“ It was at this moment, and with such an al. “The receipts in the treasury, during the year ternative, that war was chosen. The natiou felt ending on the 30th of September last, have ex the necessity of it, and called for it. The appeal

BOOK XI. was accordingly made, in a just cause, to the just of justice, we prosecute that war with united and powerful Being who holds in his hands the council

, and with the ample faculties of the naChap. VI. chain of events, and the destiny of nations. It tion, until peace be so obtained, and as the only

remains only, that faithful to ourselves, entangled means, under the divine blessing, of speedily 1812. with no connections with the views of other pow. obtaining it.

" JAMES MADISON." ers, and ever ready to accept peace from the hand

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An Indian Town destroyed.-His Royal Highness the Prince-regent's Declaration in answer to the

American Manifesto, relative to the War between Great Britain and the United States.-Madison re-elected President. His Speech.

A DETACHMENT from General Hopkins's army, Britain. That her commercial interests were on under Colonel Russell, of the 7th United States' the side of peace, if war could have been avoided regiment, succeeded in surprising one of the Pioria without the sacrifice of her maritime rights, or towns. With 400 men, the colonel, by rapid without an injurious submission to France, is a marches, approached the town, shot a straggling truth which the American government will not Indian, assailed and carried the town. It was deny. defended by about 150 warriors, who left twenty “'His royal bigbness does not, however, mean five dead, and who fled to a swamp where their to rest on the favorable presumption to which he squaws and children had previously secreted is entitled. He is prepared, by an exposition of themselves. The Americans took four prisoners, the circumstances which have led to the present sixty horses laden with the baggage of the Indians, war, to show that Great Britain has throughout and seven scalps which were taken in September, acted towards the United States of America with near fort Harrison. The town and every thing in a spirit of amity, forbearance, and conciliation; it was destroyed, which could not be brought and to demonstrate the inadmissible nature of those away, and among it several Indians who had pretensions which have at length unhappily inbeen wounded during the fall. Seven hundred volved the two countries in war. Indians of the neighbouring towns had marched “ It is well known to the world, that it has to meet General Hopkins, leaving the above 150 been the invariable object of the ruler of France in charge of the women and children. The Mar to destroy the power and independence of the shal of the United States, for the district of South British empire, as the chief obstacle to the acCarolina, had detained in custody twelve British complishment of his ambitious designs. subjects as hostages for the lives of six American “ He first contemplated the possibility of asseamen, who had been taken out of the privateer sembling such a naval force in the channel as, Sarabi Ann, at Nassau, New Providence, and combined with a numerous flotilla, should enable sent to Jamaica to he tried for treason.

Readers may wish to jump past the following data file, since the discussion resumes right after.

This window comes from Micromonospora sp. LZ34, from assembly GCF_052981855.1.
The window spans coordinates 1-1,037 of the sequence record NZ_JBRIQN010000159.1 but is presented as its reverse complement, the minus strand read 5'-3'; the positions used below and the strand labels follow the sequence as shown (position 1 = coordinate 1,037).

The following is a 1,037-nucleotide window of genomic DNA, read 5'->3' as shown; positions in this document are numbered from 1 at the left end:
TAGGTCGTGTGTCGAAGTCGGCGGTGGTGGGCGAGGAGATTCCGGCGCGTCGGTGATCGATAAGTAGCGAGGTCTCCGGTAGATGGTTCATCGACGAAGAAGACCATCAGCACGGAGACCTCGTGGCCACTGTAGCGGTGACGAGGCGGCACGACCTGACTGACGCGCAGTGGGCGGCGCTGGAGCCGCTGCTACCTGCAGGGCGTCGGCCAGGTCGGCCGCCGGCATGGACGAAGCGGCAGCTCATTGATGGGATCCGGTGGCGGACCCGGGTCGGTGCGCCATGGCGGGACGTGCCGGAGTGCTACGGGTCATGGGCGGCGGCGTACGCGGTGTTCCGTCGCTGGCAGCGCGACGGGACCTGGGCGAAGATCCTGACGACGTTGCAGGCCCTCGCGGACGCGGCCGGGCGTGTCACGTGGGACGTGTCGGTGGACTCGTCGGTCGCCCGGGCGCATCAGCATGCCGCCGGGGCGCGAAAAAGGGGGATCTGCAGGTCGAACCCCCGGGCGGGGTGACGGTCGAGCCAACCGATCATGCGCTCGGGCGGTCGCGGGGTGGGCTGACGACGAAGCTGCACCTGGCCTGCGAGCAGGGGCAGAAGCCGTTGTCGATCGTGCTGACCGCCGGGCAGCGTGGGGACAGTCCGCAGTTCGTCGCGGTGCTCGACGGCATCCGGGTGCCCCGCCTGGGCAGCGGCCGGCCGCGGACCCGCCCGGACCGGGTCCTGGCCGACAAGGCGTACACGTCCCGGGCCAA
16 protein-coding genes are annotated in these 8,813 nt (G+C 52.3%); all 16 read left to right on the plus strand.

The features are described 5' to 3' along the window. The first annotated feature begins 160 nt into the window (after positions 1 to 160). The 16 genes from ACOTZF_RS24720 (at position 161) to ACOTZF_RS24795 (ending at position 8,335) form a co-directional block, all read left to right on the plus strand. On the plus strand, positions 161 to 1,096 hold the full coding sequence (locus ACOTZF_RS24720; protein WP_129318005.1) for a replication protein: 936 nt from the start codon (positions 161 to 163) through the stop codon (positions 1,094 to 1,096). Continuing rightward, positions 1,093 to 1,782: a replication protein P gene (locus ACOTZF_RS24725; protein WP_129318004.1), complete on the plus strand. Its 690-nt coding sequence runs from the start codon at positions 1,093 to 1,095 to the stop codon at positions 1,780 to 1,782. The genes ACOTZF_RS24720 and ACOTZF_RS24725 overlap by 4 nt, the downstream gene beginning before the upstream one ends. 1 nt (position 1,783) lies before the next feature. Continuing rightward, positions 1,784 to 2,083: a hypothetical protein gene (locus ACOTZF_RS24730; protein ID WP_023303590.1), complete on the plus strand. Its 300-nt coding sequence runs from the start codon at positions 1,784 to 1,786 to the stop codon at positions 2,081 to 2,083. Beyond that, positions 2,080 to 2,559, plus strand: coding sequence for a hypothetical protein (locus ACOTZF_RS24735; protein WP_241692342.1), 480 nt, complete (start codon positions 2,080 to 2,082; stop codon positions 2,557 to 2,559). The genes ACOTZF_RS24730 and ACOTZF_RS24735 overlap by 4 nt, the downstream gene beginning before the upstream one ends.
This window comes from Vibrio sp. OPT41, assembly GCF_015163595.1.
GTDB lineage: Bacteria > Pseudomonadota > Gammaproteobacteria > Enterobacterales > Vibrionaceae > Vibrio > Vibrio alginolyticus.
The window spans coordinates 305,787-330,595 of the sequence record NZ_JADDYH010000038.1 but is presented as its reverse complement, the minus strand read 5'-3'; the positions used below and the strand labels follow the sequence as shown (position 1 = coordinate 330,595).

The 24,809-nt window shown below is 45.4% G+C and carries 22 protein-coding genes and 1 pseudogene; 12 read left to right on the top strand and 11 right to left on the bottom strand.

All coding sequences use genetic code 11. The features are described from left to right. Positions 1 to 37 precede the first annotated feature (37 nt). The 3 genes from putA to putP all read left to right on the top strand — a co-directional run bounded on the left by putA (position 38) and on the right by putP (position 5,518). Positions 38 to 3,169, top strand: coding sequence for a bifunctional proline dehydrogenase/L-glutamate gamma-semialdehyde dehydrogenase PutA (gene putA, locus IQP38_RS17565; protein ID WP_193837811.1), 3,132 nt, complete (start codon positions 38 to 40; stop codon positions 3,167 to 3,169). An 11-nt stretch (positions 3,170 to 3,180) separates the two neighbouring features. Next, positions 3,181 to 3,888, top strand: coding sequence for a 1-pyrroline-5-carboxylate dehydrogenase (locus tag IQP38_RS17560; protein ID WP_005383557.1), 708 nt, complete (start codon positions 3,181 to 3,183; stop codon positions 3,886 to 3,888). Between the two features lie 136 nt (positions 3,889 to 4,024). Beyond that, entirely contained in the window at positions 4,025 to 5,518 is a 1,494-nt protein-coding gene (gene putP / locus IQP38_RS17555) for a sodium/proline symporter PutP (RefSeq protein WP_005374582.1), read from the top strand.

him to disembark in England an army sufficient, The following declaration of the prince-regent, in his conception, to subjugate this country; and in answer to the American manifesto, relative to through the conquest of Great Britain he hoped the war between Great Britain and the United to realize his project of universal empire. States, appeared in a supplement to the London . By the adoption of an enlarged and proviGazette, January 9, 1813.

dent system of internal defence, and by the valour “ The earnest endeavours of the prince-regent of his majesty's fleets and armies, this design was to preserve the relations of peace and amity with entirely frustrated; and the vaval force of France, the United States of America having unfortu- after the most signal defeats, was compelled to nately failed, bis royal highness, acting in the retire from the ocean. name and on the behalf of his majesty, deems it “ An attempt was then made to effectuate the proper publicly to declare the causes and origin same purpose by other means-a system was of the war, in which the government of the United brought forward, by which the ruler of France States have compelled him to engage.

hoped to annihilate the commerce of Great Bri“ No desire of conquest, or other ordinary mo tain, to shake her public credit, and to destroy tive of aggression, has been, or can be, with any ber revenue; to render useless her maritime sucolour of reason, in this case imputed to Great periority, and so to avail himself of bis contiyental